By Scott Gustafson
A Muslim immigrant recently lamented on his experience of acculturation into American society. He reported surprise at how cold Christians were, concluding this after not having been invited to anyone’s home for several years. The Muslim community welcomed him of course, and as a result, he became a much more devout Muslim. I am not accusing this gentleman, or all devout Muslims, of being radical… but perhaps the path might not be difficult to find in such an inhospitable environment.
Homegrown, radicalized terrorists are a growing fear, illustrated by reaction to recent events. Christians seem to be overwhelmingly reacting out of fear and isolationism. What might happen if we took the posture modeled by Jesus? Might it prevent radicalization?
Jesus illustrated this kind of intentional redemptive model for societal change in how he related to Zaccheus. Jews hated the tax collectors; they were a fixture of Roman oppression, an outside force that infiltrated their country intent on doing them harm. But Jesus visited one, in his home, and actually ate food, talked, asked questions, listened. Note the intentionality, the urgency: “Zacchaeus, hurry and come down, for I must stay at your house today.” He invited himself over.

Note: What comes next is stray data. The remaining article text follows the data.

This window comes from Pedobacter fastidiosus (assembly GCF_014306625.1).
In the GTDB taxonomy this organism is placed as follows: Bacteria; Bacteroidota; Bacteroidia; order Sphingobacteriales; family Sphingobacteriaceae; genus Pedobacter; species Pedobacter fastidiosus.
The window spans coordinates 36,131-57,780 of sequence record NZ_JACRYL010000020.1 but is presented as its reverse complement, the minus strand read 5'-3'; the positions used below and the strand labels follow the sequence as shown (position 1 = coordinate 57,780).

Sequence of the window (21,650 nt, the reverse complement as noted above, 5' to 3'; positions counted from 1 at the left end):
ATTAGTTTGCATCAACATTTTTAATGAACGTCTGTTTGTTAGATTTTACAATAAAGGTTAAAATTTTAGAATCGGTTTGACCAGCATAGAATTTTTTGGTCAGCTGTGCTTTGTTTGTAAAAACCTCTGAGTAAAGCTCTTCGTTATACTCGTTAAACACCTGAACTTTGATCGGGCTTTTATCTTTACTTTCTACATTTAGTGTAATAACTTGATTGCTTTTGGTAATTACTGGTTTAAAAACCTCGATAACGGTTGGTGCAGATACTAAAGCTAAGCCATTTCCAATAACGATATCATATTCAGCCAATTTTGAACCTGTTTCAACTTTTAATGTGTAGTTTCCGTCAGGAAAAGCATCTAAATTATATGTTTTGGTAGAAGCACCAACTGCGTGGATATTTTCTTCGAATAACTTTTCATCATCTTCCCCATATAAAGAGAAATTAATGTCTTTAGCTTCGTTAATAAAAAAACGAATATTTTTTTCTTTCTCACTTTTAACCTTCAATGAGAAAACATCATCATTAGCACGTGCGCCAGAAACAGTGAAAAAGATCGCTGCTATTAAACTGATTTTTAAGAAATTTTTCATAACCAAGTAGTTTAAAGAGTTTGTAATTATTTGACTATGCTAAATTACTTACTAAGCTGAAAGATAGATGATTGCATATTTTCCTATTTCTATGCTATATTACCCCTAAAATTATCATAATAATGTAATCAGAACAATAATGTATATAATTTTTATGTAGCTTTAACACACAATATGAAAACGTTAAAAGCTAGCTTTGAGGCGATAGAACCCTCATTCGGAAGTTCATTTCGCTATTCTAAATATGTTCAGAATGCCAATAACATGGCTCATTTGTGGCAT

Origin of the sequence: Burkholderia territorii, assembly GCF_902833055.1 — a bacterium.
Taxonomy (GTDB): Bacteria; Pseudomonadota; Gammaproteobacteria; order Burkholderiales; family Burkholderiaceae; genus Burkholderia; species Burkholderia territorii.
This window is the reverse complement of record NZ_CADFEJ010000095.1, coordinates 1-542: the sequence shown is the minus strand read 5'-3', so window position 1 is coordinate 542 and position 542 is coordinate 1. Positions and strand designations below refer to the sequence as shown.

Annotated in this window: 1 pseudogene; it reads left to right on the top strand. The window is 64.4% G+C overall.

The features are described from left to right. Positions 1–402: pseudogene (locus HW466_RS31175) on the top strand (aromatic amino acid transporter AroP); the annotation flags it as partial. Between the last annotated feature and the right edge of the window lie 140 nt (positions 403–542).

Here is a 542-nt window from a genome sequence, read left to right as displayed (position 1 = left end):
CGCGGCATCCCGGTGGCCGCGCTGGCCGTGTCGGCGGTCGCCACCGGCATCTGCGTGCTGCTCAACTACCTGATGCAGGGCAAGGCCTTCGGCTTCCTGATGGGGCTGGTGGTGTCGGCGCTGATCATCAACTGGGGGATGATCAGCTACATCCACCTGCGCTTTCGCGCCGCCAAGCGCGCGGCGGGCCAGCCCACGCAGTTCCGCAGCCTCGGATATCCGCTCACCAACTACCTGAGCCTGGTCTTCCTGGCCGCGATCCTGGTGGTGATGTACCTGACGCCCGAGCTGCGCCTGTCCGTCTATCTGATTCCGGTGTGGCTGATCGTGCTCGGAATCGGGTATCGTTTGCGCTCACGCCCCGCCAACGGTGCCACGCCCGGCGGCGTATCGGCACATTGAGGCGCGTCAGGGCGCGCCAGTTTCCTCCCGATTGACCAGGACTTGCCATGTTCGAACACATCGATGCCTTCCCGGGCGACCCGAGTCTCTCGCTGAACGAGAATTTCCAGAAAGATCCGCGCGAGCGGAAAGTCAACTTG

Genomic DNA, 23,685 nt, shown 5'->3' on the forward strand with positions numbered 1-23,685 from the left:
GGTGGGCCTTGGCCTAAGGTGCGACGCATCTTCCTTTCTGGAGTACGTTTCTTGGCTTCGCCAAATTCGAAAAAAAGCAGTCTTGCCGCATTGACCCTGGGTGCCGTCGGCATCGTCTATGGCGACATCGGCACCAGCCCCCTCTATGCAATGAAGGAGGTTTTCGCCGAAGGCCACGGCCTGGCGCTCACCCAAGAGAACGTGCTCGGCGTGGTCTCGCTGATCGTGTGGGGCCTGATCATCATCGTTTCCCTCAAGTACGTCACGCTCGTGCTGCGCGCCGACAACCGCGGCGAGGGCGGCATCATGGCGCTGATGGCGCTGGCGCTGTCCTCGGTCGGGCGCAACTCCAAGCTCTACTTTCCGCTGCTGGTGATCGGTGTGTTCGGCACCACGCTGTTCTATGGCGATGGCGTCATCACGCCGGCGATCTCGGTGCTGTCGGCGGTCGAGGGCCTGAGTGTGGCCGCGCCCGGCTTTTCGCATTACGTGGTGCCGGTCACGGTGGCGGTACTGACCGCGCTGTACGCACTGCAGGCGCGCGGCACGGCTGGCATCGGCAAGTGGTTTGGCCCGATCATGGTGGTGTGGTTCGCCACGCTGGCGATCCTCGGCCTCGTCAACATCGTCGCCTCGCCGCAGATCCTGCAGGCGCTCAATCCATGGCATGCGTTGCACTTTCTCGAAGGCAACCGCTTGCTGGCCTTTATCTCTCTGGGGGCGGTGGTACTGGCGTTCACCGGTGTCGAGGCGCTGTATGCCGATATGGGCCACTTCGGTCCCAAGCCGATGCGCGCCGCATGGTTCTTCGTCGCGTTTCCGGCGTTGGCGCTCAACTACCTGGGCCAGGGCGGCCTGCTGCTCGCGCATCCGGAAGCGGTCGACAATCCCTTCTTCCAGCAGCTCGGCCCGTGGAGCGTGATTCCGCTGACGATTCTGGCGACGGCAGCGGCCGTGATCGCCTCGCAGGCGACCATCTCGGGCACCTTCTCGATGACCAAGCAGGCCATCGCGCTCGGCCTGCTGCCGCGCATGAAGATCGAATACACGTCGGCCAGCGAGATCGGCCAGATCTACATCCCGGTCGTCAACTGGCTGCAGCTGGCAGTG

It was no accident Jesus was traveling through Jericho that day. God had evidently been after Zaccheus for awhile.
In visiting this ‘sinner’ Jesus accomplished in just one afternoon… one visit, what a whole city, in years of their ambivalence and anger towards this tax collector, failed to do. A simple visit and meal became the vehicle of redemption and social change.
The next day, Zaccheus restored fourfold to anyone he had defrauded. Imagine the headlines.
The Samaritan woman could have become a terrorist. A lifetime of being second class, hated and marginalized. But Jesus purposely traveled through her town. Jesus visits her city square, talks to this low class woman, and requests hospitality in the form of a cold drink. The interchange earns him the right to share spiritual truth, and a whole village in one afternoon is transformed. I wonder how many well-intentioned Jews at the time desired to see this very thing, but went about it with anti-Samaritan rhetoric, shaming and polarizing talk?
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